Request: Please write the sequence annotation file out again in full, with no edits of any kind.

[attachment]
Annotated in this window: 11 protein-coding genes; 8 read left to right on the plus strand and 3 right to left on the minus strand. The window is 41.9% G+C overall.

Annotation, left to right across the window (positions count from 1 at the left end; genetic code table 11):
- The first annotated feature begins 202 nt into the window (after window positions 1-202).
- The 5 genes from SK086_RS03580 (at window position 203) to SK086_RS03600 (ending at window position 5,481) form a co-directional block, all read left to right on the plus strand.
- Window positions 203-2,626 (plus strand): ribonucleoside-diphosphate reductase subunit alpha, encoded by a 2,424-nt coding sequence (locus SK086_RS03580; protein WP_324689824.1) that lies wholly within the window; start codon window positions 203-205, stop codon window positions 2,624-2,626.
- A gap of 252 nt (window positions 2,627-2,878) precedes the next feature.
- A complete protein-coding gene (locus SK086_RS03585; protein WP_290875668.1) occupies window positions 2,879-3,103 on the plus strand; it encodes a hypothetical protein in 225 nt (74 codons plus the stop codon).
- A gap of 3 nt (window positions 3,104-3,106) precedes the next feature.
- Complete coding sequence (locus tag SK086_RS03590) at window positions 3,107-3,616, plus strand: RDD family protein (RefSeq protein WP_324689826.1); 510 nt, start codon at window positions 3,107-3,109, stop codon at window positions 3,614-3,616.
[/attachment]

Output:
Annotated in this window: 11 protein-coding genes; 8 read left to right on the plus strand and 3 right to left on the minus strand. The window is 41.9% G+C overall.

Annotation, left to right across the window (positions count from 1 at the left end; genetic code table 11):
- The first annotated feature begins 202 nt into the window (after window positions 1-202).
- The 5 genes from SK086_RS03580 (at window position 203) to SK086_RS03600 (ending at window position 5,481) form a co-directional block, all read left to right on the plus strand.
- Window positions 203-2,626 (plus strand): ribonucleoside-diphosphate reductase subunit alpha, encoded by a 2,424-nt coding sequence (locus SK086_RS03580; protein WP_324689824.1) that lies wholly within the window; start codon window positions 203-205, stop codon window positions 2,624-2,626.
- A gap of 252 nt (window positions 2,627-2,878) precedes the next feature.
- A complete protein-coding gene (locus SK086_RS03585; protein WP_290875668.1) occupies window positions 2,879-3,103 on the plus strand; it encodes a hypothetical protein in 225 nt (74 codons plus the stop codon).
- A gap of 3 nt (window positions 3,104-3,106) precedes the next feature.
- Complete coding sequence (locus tag SK086_RS03590) at window positions 3,107-3,616, plus strand: RDD family protein (RefSeq protein WP_324689826.1); 510 nt, start codon at window positions 3,107-3,109, stop codon at window positions 3,614-3,616.